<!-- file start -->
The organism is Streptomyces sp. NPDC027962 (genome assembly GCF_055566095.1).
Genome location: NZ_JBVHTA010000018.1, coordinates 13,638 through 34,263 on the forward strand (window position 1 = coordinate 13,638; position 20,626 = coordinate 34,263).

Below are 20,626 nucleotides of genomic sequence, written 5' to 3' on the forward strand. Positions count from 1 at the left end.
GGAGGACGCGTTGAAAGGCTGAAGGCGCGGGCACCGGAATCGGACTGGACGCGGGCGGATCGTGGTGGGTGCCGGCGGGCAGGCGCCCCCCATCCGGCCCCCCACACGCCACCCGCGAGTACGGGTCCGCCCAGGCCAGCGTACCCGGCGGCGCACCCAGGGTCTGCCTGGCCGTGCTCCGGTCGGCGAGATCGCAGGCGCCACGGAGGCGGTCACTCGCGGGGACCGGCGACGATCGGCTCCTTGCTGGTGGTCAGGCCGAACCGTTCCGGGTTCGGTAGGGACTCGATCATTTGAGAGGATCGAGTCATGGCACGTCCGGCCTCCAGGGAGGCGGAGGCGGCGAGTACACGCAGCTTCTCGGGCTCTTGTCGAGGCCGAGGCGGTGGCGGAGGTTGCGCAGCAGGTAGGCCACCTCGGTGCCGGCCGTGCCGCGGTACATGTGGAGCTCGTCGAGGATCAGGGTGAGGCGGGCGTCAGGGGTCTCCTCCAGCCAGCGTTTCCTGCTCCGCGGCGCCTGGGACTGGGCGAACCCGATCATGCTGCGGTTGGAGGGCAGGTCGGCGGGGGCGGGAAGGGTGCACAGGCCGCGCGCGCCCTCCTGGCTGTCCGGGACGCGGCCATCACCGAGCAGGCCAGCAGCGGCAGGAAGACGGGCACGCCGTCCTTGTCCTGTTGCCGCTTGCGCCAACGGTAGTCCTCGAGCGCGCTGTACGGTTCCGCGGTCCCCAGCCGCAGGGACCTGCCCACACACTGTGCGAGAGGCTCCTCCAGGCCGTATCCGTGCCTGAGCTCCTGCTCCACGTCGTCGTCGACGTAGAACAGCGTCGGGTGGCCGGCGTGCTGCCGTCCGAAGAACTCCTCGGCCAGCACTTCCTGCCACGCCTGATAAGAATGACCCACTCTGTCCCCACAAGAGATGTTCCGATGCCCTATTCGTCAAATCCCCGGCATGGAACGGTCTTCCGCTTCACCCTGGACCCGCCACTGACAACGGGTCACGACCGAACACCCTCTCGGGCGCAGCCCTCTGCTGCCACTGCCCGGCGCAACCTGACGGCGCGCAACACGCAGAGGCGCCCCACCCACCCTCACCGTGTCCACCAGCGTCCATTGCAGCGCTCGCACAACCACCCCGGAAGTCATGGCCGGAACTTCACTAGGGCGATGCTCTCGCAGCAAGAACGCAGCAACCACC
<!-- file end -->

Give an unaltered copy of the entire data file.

The organism is Streptomyces sp. NPDC027962 (genome assembly GCF_055566095.1).
Genome location: NZ_JBVHTA010000018.1, coordinates 13,638 through 34,263 on the forward strand (window position 1 = coordinate 13,638; position 20,626 = coordinate 34,263).

Below are 20,626 nucleotides of genomic sequence, written 5' to 3' on the forward strand. Positions count from 1 at the left end.
GGAGGACGCGTTGAAAGGCTGAAGGCGCGGGCACCGGAATCGGACTGGACGCGGGCGGATCGTGGTGGGTGCCGGCGGGCAGGCGCCCCCCATCCGGCCCCCCACACGCCACCCGCGAGTACGGGTCCGCCCAGGCCAGCGTACCCGGCGGCGCACCCAGGGTCTGCCTGGCCGTGCTCCGGTCGGCGAGATCGCAGGCGCCACGGAGGCGGTCACTCGCGGGGACCGGCGACGATCGGCTCCTTGCTGGTGGTCAGGCCGAACCGTTCCGGGTTCGGTAGGGACTCGATCATTTGAGAGGATCGAGTCATGGCACGTCCGGCCTCCAGGGAGGCGGAGGCGGCGAGTACACGCAGCTTCTCGGGCTCTTGTCGAGGCCGAGGCGGTGGCGGAGGTTGCGCAGCAGGTAGGCCACCTCGGTGCCGGCCGTGCCGCGGTACATGTGGAGCTCGTCGAGGATCAGGGTGAGGCGGGCGTCAGGGGTCTCCTCCAGCCAGCGTTTCCTGCTCCGCGGCGCCTGGGACTGGGCGAACCCGATCATGCTGCGGTTGGAGGGCAGGTCGGCGGGGGCGGGAAGGGTGCACAGGCCGCGCGCGCCCTCCTGGCTGTCCGGGACGCGGCCATCACCGAGCAGGCCAGCAGCGGCAGGAAGACGGGCACGCCGTCCTTGTCCTGTTGCCGCTTGCGCCAACGGTAGTCCTCGAGCGCGCTGTACGGTTCCGCGGTCCCCAGCCGCAGGGACCTGCCCACACACTGTGCGAGAGGCTCCTCCAGGCCGTATCCGTGCCTGAGCTCCTGCTCCACGTCGTCGTCGACGTAGAACAGCGTCGGGTGGCCGGCGTGCTGCCGTCCGAAGAACTCCTCGGCCAGCACTTCCTGCCACGCCTGATAAGAATGACCCACTCTGTCCCCACAAGAGATGTTCCGATGCCCTATTCGTCAAATCCCCGGCATGGAACGGTCTTCCGCTTCACCCTGGACCCGCCACTGACAACGGGTCACGACCGAACACCCTCTCGGGCGCAGCCCTCTGCTGCCACTGCCCGGCGCAACCTGACGGCGCGCAACACGCAGAGGCGCCCCACCCACCCTCACCGTGTCCACCAGCGTCCATTGCAGCGCTCGCACAACCACCCCGGAAGTCATGGCCGGAACTTCACTAGGGCGATGCTCTCGCAGCAAGAACGCAGCAACCACC